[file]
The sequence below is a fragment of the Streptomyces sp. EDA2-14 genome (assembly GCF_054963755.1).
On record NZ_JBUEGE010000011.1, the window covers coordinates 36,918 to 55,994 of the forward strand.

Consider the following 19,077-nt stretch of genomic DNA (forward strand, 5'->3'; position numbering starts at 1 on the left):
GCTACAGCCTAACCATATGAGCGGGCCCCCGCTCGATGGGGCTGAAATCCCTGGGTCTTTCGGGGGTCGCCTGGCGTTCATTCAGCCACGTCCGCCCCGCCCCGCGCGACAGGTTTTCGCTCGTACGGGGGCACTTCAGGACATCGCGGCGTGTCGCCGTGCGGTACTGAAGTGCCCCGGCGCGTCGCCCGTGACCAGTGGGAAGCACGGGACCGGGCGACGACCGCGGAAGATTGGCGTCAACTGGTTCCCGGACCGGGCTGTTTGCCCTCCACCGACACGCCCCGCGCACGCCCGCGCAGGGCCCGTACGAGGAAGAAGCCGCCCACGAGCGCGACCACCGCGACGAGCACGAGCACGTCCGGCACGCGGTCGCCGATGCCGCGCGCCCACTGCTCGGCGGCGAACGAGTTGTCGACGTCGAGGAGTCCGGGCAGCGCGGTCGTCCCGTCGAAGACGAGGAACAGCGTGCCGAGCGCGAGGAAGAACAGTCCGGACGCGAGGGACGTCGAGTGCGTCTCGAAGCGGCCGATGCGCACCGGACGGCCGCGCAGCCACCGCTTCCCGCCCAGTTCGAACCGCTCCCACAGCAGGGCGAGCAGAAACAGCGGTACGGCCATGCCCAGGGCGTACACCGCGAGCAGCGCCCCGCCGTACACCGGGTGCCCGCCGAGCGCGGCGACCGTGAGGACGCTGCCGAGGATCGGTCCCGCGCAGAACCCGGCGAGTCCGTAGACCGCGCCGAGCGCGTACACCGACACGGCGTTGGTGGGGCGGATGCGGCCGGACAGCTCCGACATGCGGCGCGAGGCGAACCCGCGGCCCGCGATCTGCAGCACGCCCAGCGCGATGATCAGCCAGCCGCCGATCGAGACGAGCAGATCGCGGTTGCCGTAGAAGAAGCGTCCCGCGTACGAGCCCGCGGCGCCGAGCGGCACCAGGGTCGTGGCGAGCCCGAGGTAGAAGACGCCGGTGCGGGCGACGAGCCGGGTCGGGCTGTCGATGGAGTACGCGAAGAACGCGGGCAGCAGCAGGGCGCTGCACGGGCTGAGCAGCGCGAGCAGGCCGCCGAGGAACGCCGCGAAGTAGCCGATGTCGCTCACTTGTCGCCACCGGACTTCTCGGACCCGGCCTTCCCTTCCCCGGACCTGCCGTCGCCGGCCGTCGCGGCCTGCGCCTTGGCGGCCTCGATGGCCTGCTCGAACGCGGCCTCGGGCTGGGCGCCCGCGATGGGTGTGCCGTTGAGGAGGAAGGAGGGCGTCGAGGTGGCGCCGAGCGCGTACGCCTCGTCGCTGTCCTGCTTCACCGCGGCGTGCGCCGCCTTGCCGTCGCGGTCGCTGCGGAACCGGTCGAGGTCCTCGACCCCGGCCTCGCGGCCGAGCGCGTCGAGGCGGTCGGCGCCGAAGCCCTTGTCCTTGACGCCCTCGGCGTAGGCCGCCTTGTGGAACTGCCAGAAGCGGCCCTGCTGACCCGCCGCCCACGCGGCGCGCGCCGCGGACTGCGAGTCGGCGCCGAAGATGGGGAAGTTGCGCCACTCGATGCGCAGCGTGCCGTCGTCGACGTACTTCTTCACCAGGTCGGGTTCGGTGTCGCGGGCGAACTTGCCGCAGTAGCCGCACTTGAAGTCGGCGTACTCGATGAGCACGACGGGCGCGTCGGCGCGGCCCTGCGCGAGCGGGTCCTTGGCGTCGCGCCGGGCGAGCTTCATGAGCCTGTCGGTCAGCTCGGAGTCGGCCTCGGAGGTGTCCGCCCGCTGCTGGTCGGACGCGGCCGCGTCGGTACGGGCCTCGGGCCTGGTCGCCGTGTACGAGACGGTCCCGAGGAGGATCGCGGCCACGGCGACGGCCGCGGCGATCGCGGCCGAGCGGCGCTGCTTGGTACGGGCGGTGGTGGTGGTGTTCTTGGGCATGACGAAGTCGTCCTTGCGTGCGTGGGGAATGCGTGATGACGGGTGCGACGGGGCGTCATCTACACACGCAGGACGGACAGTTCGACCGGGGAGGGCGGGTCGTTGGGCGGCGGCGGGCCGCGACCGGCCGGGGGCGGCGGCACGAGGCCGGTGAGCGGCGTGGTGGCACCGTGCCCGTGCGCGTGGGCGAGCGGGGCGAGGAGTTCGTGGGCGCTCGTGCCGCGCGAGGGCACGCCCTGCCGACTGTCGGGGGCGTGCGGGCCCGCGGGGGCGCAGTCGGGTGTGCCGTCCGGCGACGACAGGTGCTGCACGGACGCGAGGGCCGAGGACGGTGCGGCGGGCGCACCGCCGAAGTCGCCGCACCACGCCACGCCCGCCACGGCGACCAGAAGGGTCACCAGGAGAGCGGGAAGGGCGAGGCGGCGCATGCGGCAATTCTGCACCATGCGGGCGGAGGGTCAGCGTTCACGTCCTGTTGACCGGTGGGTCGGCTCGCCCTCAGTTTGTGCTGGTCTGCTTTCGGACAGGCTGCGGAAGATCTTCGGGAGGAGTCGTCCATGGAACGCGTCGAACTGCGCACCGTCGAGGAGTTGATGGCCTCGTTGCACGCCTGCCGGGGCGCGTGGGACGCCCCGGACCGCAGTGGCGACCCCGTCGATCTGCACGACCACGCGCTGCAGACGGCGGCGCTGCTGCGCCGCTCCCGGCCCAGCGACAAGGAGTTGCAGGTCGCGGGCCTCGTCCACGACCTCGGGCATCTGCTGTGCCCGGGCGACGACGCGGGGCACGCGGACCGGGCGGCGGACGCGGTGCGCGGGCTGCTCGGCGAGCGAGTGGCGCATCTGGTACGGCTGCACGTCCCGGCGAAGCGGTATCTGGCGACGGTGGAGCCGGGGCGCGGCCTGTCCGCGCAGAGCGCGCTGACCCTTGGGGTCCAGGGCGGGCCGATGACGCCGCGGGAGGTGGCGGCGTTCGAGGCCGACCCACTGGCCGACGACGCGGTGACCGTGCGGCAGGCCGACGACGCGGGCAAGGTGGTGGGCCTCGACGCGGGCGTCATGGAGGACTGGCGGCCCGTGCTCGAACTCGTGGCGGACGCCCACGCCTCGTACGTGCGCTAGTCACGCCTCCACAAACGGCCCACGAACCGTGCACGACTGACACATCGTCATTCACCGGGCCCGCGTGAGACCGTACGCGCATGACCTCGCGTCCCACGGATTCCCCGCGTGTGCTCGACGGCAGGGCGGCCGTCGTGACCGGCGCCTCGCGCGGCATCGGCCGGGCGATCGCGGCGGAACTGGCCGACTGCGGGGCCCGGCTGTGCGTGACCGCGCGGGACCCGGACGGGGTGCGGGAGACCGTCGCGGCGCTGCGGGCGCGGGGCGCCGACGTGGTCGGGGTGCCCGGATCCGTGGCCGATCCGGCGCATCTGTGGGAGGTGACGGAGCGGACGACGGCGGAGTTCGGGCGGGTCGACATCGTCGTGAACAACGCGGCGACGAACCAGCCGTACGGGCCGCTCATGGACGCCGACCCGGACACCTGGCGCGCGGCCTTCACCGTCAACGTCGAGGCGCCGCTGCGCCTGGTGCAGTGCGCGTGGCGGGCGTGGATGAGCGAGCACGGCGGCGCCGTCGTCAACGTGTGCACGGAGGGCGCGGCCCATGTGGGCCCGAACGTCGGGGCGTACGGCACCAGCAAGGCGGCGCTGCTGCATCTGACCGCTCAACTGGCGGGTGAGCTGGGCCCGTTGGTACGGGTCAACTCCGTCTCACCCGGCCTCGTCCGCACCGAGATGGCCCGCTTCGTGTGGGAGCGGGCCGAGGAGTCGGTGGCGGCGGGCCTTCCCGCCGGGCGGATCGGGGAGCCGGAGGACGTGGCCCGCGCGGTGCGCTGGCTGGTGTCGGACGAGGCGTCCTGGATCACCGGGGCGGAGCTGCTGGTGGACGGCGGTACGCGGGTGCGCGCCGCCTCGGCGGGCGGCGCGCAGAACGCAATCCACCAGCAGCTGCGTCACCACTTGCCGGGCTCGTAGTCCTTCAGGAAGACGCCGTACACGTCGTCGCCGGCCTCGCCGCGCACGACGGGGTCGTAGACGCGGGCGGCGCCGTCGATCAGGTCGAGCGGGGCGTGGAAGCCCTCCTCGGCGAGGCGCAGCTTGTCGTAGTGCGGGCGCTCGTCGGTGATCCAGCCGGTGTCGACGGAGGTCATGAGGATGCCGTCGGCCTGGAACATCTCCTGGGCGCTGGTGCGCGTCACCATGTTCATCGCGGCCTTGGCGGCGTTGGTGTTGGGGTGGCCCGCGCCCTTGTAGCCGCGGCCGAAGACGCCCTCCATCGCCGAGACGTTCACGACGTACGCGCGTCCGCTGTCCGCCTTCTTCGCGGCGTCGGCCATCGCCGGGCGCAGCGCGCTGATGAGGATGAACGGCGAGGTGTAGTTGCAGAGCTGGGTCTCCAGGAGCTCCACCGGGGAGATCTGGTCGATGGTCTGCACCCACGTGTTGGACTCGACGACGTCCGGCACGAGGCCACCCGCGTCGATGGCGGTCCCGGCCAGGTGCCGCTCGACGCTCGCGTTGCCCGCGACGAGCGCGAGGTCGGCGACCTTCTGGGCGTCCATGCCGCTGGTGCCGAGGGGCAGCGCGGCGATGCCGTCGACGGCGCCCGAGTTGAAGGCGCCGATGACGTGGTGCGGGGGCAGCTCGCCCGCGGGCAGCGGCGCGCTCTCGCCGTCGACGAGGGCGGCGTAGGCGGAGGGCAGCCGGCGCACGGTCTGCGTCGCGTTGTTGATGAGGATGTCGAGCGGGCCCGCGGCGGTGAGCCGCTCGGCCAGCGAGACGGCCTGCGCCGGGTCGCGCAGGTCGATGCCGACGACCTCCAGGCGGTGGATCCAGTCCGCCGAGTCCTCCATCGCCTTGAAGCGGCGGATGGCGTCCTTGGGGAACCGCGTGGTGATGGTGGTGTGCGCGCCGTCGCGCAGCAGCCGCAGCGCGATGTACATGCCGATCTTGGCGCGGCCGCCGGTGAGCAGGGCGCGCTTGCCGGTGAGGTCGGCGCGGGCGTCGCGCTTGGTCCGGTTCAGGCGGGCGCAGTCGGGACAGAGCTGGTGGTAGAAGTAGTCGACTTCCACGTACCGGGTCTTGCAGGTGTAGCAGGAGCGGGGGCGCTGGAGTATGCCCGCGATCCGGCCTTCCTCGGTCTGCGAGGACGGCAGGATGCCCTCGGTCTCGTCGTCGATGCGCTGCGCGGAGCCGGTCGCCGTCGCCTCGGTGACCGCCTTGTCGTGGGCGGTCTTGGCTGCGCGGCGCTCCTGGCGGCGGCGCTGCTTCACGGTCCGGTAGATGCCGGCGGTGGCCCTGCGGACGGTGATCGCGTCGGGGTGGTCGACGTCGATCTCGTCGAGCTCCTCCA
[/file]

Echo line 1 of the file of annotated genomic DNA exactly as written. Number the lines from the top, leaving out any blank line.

The sequence below is a fragment of the Streptomyces sp. EDA2-14 genome (assembly GCF_054963755.1).